Mosquitos transmit the malaria parasite between hosts. A vaccine that works by administering chemically weakened parasite cells. PHILIPPE HUGUEN/AFP/Getty Images

A four-year-old girl has died in Italy after she mysteriously contracted malaria, almost 40 years after the country was declared free of the disease.

The girl, from Trentino in the north of the country close to the Swiss-Austria border, had not been abroad and doctors are unsure how she contracted the condition.

She had initially been treated at a hospital in her hometown but after concerns were raised when she lost consciousness, she was transferred to Brescia's Civil Hospital who specialise in tropical diseases.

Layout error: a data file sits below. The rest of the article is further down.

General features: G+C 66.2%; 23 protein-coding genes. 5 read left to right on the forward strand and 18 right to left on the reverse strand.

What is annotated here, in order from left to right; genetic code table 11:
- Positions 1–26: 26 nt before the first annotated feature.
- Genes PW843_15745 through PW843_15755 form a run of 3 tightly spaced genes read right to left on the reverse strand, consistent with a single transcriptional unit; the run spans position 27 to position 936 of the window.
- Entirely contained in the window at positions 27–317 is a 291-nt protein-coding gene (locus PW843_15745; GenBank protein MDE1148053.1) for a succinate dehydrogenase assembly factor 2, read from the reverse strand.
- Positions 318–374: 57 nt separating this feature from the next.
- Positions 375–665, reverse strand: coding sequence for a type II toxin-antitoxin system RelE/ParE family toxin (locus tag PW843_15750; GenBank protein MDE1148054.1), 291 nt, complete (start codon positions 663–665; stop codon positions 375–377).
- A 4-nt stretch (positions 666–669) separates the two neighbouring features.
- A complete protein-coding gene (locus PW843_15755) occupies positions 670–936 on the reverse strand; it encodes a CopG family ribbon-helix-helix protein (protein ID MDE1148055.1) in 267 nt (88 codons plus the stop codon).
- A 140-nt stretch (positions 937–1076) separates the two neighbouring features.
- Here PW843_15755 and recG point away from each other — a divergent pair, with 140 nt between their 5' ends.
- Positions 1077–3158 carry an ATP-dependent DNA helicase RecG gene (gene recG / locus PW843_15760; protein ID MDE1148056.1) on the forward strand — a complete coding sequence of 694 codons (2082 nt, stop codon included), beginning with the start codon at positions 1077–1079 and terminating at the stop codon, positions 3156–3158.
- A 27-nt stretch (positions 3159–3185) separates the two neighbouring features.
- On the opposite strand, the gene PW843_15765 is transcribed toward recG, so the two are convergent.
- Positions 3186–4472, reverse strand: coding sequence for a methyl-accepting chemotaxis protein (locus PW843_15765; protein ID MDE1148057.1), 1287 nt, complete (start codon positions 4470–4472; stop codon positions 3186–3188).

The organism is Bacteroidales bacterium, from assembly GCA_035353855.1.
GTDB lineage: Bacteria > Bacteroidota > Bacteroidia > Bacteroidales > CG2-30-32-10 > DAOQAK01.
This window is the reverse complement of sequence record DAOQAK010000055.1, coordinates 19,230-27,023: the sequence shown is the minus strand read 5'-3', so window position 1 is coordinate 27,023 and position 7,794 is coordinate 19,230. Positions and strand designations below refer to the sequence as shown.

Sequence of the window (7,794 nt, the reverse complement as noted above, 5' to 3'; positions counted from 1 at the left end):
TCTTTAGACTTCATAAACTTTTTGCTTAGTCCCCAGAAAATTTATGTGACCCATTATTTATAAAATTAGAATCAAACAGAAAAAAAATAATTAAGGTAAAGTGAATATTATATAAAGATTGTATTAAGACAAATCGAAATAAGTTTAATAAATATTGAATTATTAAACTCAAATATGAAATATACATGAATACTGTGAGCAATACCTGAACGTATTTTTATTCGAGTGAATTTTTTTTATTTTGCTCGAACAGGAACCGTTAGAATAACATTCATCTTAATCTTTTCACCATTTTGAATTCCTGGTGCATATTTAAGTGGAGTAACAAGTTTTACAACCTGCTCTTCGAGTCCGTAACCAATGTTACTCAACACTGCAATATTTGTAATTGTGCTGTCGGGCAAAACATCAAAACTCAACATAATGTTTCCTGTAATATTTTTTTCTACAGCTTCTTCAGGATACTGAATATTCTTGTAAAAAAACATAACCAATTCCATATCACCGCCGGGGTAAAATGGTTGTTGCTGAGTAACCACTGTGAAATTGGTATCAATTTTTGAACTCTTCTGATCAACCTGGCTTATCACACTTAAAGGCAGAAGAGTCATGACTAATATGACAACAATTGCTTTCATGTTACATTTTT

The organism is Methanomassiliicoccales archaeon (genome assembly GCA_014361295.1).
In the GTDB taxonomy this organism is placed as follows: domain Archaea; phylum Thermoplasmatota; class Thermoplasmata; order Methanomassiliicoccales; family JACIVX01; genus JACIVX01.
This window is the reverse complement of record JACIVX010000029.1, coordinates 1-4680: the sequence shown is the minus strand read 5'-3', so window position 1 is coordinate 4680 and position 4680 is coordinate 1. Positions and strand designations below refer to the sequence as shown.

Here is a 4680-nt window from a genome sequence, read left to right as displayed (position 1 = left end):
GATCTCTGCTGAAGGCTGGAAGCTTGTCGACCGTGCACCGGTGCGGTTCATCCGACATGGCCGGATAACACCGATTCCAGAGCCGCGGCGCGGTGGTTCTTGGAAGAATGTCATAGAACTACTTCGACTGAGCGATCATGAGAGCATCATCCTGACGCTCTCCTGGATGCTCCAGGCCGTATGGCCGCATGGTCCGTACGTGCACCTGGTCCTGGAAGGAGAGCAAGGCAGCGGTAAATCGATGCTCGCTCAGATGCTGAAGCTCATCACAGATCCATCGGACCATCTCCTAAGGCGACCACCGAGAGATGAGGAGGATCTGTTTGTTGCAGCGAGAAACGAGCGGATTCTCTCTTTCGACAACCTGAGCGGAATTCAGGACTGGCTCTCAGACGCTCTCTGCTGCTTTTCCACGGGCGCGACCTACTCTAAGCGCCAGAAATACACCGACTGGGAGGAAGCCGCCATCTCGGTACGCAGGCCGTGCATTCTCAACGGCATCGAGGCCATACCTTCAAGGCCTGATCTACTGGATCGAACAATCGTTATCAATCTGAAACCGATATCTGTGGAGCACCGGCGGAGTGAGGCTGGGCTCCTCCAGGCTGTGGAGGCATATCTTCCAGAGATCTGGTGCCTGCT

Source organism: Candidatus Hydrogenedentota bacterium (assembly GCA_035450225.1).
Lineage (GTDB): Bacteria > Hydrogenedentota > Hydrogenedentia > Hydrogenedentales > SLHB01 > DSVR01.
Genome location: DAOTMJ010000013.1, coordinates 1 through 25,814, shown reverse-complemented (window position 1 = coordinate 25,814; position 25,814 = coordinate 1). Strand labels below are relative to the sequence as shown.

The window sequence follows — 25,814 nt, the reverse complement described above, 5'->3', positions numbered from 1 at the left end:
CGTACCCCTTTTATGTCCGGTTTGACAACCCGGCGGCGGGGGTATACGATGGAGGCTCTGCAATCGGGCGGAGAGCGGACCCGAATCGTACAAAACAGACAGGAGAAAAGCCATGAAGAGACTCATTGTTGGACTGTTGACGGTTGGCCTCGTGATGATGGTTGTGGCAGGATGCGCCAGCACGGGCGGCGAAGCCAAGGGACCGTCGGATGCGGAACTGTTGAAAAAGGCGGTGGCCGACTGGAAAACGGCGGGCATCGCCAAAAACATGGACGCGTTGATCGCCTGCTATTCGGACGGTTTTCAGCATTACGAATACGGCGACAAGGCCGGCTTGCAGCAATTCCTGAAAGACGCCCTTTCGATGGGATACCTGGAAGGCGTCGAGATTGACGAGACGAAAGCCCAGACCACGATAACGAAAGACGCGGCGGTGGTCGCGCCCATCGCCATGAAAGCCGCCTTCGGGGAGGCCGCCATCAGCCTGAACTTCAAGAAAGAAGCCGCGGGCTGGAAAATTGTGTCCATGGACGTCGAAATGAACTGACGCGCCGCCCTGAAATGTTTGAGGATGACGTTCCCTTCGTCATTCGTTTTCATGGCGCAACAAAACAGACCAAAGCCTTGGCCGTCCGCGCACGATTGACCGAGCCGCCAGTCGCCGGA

A full investigation has been launched to find out how the girl managed to contract the deadly disease, despite the fact that she had never left the country in her life.

There have been thousands of cases of malaria in Italy over the past few years, but almost all of these have been in people who have travelled abroad to countries at risk of the condition.

In December, Italy's health ministry revealed that of the 3,500 cases between 2011 and 2016, all bar seven had been imported from another country.

Despite these numbers, Italy has been free of malaria as an indigenous disease to the country since 1970, however health officials in recent years have warned that the effects of climate change may increase these numbers.

Warmer temperatures have attracted new species of insects, particularly the Asian Tiger mosquito, which is known to regularly transmit the disease.